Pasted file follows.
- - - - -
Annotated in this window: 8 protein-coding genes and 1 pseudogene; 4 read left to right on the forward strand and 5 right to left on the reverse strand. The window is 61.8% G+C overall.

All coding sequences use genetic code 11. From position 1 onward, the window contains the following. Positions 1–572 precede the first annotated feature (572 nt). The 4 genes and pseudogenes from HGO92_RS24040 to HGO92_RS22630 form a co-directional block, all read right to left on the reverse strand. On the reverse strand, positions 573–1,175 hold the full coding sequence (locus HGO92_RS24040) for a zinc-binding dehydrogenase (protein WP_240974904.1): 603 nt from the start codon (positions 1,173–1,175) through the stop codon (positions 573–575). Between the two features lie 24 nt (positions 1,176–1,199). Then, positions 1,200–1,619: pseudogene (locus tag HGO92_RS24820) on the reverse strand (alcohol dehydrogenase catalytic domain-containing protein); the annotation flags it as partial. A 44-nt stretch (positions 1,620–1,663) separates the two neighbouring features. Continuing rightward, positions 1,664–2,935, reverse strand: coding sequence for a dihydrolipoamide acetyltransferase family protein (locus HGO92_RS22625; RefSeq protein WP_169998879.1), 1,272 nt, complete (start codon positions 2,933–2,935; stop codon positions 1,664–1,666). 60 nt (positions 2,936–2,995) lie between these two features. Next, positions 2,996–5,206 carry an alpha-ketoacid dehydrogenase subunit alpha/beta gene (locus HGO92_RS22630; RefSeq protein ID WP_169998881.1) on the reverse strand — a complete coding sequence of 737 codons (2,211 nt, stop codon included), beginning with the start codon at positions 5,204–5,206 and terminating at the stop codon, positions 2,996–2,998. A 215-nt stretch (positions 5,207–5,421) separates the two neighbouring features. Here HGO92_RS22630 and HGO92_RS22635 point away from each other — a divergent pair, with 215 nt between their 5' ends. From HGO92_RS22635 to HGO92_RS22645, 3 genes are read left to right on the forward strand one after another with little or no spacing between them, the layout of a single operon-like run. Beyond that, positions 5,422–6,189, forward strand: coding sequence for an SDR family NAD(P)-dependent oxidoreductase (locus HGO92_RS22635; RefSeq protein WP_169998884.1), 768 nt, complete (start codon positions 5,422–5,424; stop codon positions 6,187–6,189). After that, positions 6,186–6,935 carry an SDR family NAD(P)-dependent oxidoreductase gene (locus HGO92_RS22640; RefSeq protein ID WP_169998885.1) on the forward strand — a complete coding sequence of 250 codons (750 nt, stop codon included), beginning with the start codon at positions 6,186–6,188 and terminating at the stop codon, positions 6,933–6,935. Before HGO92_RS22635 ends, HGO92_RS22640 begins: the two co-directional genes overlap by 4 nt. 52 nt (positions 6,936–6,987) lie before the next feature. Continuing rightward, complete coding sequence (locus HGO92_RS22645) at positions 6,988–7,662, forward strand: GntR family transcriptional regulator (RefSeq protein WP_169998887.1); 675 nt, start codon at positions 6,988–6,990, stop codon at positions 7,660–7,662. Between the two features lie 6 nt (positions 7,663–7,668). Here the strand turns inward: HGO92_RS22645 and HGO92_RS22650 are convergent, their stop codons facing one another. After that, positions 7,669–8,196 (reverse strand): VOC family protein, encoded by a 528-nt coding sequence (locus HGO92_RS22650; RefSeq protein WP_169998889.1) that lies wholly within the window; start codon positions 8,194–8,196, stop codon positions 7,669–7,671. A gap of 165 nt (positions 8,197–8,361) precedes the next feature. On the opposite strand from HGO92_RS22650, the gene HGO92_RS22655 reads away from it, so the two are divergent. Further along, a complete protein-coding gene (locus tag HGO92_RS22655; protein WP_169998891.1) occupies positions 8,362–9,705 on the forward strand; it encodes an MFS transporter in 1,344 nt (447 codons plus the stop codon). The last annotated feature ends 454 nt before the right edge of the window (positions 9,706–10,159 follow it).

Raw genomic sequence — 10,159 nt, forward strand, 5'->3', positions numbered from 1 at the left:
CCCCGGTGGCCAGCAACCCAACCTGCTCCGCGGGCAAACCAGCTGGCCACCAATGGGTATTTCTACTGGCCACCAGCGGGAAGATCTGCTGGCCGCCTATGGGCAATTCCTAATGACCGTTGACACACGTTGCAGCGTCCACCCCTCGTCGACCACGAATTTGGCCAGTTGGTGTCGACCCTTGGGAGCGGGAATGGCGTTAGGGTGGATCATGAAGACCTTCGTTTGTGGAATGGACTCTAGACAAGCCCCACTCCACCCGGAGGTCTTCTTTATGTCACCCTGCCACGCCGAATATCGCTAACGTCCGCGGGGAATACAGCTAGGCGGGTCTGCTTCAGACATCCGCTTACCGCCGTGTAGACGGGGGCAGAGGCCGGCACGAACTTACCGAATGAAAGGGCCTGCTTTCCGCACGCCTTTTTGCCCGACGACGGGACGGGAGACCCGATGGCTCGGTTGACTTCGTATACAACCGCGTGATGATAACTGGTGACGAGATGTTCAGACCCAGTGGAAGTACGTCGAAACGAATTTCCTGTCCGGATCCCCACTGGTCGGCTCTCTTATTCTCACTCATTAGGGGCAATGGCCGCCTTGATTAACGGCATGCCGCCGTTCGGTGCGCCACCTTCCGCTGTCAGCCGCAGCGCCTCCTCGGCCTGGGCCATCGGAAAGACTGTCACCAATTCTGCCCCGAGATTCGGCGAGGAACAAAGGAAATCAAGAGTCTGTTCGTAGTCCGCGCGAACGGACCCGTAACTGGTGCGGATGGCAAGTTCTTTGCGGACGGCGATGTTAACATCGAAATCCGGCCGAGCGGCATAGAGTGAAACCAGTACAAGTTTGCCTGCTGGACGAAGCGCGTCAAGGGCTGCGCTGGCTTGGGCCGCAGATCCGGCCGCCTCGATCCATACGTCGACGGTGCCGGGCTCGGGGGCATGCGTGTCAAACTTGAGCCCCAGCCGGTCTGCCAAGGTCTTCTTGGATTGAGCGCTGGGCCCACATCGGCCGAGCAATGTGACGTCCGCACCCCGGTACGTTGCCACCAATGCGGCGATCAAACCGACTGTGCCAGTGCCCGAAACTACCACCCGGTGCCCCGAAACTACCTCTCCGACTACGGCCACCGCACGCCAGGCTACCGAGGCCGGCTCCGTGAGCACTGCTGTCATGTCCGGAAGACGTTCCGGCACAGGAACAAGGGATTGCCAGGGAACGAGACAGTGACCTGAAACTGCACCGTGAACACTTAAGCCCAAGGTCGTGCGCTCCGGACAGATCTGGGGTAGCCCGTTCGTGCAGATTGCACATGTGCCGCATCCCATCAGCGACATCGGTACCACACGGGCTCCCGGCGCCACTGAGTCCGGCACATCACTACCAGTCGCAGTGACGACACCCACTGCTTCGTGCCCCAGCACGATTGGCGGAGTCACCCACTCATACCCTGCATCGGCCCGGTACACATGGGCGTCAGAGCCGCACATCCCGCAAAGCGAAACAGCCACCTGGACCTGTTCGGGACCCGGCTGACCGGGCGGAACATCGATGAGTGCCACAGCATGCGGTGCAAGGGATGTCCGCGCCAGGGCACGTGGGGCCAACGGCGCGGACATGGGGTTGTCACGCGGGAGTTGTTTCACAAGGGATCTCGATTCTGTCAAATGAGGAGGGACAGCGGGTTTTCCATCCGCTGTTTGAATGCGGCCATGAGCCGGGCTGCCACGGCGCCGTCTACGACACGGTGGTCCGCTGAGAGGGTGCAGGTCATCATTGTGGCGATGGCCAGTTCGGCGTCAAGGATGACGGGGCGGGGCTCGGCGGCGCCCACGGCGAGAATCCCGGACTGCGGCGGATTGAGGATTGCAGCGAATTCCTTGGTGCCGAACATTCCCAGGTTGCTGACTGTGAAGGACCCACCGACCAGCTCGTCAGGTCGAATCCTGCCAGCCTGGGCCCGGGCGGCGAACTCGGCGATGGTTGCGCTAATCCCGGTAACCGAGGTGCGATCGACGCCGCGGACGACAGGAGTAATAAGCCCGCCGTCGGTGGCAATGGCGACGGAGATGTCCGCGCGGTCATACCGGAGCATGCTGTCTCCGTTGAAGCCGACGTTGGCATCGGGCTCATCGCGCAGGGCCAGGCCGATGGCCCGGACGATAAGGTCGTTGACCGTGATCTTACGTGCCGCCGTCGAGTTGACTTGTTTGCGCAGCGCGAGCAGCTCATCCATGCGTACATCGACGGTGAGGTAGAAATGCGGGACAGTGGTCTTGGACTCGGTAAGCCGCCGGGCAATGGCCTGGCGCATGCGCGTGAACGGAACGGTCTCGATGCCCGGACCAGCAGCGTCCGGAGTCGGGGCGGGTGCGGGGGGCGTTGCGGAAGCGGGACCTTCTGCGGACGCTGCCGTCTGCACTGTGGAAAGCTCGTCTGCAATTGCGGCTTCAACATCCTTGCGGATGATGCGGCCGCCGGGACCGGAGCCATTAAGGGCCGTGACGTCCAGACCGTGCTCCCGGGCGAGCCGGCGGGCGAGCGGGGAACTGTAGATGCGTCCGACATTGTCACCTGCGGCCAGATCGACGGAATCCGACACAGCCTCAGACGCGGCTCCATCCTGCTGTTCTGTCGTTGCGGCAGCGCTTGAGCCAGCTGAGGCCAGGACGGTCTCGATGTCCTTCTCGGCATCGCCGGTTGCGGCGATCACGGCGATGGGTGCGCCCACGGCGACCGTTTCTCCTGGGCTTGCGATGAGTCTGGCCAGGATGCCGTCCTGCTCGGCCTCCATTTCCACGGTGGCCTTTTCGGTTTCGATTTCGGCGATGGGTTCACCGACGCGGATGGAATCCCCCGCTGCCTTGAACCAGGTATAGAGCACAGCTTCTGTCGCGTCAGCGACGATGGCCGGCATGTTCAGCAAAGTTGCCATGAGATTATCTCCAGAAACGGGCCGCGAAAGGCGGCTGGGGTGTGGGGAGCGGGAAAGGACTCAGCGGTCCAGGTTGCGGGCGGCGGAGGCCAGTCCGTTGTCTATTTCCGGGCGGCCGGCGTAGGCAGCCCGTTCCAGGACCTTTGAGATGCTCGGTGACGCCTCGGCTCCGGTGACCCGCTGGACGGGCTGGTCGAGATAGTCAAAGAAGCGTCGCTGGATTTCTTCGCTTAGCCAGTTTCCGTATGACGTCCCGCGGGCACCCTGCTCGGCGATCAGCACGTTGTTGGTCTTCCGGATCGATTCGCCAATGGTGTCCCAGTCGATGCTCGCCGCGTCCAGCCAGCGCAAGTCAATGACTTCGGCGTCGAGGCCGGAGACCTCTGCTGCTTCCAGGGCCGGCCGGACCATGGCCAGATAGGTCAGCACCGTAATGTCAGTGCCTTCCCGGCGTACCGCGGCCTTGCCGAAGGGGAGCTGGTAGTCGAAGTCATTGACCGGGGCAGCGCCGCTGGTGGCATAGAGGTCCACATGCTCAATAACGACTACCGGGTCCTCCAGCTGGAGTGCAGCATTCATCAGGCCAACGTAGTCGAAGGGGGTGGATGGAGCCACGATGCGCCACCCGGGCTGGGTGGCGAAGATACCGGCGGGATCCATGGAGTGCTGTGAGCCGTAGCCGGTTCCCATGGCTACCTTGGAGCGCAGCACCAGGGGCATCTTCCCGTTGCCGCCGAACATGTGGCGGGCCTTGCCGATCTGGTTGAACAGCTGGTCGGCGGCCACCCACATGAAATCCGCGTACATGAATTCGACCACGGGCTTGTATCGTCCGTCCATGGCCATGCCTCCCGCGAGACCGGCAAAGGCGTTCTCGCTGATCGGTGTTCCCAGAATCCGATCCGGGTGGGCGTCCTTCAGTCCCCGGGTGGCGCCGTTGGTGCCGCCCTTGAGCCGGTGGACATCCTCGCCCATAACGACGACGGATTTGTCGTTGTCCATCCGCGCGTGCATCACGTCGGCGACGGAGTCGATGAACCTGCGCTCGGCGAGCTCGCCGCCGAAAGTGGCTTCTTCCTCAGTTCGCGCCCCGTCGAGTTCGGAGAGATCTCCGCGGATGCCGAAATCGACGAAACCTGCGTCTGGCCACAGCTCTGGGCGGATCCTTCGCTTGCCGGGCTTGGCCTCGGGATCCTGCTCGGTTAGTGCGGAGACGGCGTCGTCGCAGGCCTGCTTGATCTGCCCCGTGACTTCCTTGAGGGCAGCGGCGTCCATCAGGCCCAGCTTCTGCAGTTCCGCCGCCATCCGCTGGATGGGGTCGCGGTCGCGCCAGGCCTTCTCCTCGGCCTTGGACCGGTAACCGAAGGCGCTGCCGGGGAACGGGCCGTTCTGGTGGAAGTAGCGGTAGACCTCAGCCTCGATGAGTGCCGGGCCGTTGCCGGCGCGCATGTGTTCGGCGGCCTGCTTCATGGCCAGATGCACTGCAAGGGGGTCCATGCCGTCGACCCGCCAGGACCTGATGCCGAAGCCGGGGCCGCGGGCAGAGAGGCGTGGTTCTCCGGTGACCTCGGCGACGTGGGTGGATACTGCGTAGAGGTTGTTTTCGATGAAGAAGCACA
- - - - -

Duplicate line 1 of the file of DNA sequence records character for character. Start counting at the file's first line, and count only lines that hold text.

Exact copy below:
Annotated in this window: 8 protein-coding genes and 1 pseudogene; 4 read left to right on the forward strand and 5 right to left on the reverse strand. The window is 61.8% G+C overall.